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Jo Dipple: Reflections on a year at UK Music

Digital piracy controls, copyright reform, live music liberalisation... Jo Dipple’s first year at the helm of UK Music has found her dealing with issues that will define the industry’s long-term future.

Although the past six years have seen her immersed in policy world, Jo Dipple’s career was forged in Fleet Street.

Joining Mirror Group in 1993 as an assistant to the group political editor, she progressed to become Trinity Mirror’s head of public affairs. Taking her political acumen into government, she served as a special adviser to the Brown administration, prior to assuming a similar role with UK Music – the umbrella organisation that represents all stakeholders in the UK’s commercial music industry – in 2008.

Dipple succeeded Feargal Sharkey as UK Music’s chief executive in January 2012. Reflections, then, on your first 12 months running UK Music… I can’t believe it has already been a year! We have had an incredibly busy and exciting year, with the Olympics, in particular, representing a huge event for British music and a way of showcasing what we do best to a global audience of billions. Other important developments include the introduction of the Live Music Act and our co-operation with the government around the issue of copyright reform. We have also been working with the Intellectual Property Office (IPO) on a new education campaign geared towards secondary schools. The Live Music Act – which relaxed the rules surrounding the staging of small-scale live events – had been floating around in one form or another for several years. How significant a moment was its introduction on October 1? Or ‘Rocktober 1st’ as we like to call it… The Live Music Act is going to have a hugely positive impact on grassroots music and the development of new talent. We’re already working on one baseline study that will track its impact over the course of 12 months. The research we gathered at the start of the programme revealed that 78% of small premises are unaware of the passing of the Live Music Act, so we will be working with the Musicians’ Union on an education process so the full potential of the Act is realised. Less positively, Digital Economy Act (DEA) measures to combat music piracy were delayed until 2014. How serious a setback was this for UK artists and producers? The DEA was passed in 2010 [during the final days of the Brown government], so the fact that we are still facing delays at the start of 2013 is certainly disappointing. As an organisation, one of the key things that we want to see is the continued development of legal markets [for digital music] and that is part of the DEA, so obviously we would like to see it implemented as soon as possible. But plenty of other things have been happening [outside a legislative framework]. Those developments include a new education programme, MusicBiz, devised in co-operation with the IPO. Would it be fair to say that the problem of conveying the anti-piracy message to young music fans is partly one of terminology? We took the shadow culture secretary, Harriet Harman, down to the University of Hertfordshire to talk to music students, and she said that she found it very difficult to talk to young residents in [her parliamentary constituency of] Peckham about copyright infringement because the language is so chronically out of step with what they understand their love of music to be. Part of the aim of MusicBiz is to make it very easy for students to get to grips with the creative process – be it in the form of creating music, writing or film – and how it all works. But yes, it’s clear that the language needs to be addressed. Training opportunities for musicians and technicians have expanded considerably in recent years, but is there still more that can be done? We require a workforce with diverse skills coming into the industry, so training is a huge priority for UK Music. Our rehearsal room scheme – which has so far attracted 33,000 young people keen to develop new areas of expertise – is one aspect of our ongoing work in this area. Initiatives including the DEA should help artists and producers to gain fairer remuneration, but what about another of their pressing concerns – file quality? Are we going to see a move away from heavily compressed formats? The quality issue is a big one, and I think that in a mass digital market quality will rise to the top. As more legal markets with more licensed products emerge, I expect those quality products to occupy a larger place in the global digital music market. The Music Producers Guild is one of our core members, and continues to have a great impact on debate about this and other topics. With all this vital policy work going on, have you actually had time to get out and see some live music yourself? Bruce Springsteen is a hero of mine so it was great to have the chance to see him play in Hyde Park. I was really impressed by [fast-rising folk/soul singer] Lianne La Havas at the Mercury Prize ceremony, but meeting Dizzee Rascal at UK Music’s summer reception may have been my personal highlight of 2012!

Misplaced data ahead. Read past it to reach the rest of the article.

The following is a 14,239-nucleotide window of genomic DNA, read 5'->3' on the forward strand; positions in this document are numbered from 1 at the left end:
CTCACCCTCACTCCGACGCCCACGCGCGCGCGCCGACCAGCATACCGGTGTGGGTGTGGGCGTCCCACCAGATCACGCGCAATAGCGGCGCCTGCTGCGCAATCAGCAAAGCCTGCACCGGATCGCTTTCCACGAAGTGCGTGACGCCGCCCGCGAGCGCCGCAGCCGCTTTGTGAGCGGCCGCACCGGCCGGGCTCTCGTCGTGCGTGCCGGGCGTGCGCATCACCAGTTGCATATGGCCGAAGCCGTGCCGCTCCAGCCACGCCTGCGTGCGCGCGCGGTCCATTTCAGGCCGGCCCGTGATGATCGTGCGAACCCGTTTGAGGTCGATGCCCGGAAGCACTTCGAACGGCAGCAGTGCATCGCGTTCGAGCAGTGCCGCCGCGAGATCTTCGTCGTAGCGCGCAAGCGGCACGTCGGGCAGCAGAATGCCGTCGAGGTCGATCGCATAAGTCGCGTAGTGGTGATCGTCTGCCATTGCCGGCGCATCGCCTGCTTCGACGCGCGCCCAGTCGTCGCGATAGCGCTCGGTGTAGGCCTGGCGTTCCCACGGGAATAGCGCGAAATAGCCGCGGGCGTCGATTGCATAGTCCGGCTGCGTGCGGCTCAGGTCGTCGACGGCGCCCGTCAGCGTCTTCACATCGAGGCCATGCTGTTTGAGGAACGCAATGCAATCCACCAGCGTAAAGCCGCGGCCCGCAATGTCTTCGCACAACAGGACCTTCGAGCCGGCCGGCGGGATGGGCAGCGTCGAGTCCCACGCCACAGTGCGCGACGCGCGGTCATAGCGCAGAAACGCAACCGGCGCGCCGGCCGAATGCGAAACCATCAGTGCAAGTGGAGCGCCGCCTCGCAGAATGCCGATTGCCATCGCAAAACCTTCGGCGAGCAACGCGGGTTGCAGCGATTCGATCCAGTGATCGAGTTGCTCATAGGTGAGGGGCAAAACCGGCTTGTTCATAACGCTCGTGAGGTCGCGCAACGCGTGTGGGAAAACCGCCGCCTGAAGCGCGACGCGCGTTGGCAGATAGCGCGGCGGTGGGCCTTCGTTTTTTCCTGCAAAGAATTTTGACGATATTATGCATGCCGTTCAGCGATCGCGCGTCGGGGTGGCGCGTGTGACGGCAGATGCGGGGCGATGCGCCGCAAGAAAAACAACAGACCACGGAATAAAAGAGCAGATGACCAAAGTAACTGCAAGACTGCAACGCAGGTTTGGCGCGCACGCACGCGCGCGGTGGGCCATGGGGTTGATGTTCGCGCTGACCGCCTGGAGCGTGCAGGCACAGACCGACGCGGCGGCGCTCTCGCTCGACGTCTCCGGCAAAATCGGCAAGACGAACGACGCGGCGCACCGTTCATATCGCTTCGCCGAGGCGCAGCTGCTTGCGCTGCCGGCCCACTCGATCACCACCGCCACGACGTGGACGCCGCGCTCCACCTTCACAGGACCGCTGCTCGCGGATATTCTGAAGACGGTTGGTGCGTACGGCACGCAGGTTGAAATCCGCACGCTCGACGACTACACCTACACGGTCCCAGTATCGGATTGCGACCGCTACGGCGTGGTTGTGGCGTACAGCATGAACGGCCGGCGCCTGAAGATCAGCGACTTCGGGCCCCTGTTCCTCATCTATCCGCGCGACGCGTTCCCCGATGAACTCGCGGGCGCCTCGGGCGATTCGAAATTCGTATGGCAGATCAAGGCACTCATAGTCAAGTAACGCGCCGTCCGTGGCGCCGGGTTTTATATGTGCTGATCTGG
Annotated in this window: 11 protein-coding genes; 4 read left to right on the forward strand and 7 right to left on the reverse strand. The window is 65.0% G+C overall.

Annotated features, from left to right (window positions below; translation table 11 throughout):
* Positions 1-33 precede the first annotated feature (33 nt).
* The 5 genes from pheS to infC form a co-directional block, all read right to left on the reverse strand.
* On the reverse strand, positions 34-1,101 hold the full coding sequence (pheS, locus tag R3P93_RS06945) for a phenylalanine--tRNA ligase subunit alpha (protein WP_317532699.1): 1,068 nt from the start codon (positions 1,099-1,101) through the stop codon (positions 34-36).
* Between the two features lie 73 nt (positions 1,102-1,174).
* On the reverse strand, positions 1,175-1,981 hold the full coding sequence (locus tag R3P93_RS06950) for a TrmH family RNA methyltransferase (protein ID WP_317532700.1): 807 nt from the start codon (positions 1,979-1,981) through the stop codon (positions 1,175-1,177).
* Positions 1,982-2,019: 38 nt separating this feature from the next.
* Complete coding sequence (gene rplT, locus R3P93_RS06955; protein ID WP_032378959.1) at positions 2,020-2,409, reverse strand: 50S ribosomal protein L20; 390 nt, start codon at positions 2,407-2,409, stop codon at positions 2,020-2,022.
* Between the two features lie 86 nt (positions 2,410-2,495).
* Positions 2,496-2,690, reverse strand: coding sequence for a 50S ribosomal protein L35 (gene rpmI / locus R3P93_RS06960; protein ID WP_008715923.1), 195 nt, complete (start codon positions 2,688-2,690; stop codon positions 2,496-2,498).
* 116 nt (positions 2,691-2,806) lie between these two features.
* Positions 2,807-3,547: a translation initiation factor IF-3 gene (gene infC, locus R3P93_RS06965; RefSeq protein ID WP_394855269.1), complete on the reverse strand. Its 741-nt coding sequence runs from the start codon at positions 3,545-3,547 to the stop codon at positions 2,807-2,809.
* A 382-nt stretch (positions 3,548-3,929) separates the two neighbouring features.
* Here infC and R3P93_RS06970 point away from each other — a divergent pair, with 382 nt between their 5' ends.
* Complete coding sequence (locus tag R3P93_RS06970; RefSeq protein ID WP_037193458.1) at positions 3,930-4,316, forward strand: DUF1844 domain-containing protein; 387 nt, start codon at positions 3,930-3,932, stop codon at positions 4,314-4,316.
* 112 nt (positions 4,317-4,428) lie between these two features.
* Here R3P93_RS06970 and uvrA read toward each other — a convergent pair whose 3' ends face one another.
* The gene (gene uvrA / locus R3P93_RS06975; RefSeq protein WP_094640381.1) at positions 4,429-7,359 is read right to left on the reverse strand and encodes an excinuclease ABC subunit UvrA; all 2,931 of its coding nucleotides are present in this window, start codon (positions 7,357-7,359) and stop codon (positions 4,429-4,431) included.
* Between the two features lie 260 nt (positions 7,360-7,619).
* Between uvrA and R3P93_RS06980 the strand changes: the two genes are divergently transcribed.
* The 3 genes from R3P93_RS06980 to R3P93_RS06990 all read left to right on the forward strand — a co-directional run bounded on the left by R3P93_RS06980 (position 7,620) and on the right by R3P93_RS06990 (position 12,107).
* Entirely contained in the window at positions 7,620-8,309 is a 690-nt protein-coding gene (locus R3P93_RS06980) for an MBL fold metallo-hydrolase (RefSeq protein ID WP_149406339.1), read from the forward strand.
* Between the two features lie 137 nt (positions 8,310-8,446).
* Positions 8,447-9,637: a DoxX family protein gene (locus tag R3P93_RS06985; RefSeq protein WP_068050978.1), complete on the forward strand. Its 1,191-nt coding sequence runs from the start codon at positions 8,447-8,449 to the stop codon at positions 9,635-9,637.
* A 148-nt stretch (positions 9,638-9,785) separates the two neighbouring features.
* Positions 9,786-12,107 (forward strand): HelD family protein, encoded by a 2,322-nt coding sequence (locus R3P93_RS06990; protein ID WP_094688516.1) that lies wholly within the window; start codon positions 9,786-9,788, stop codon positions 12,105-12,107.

Story: David Davies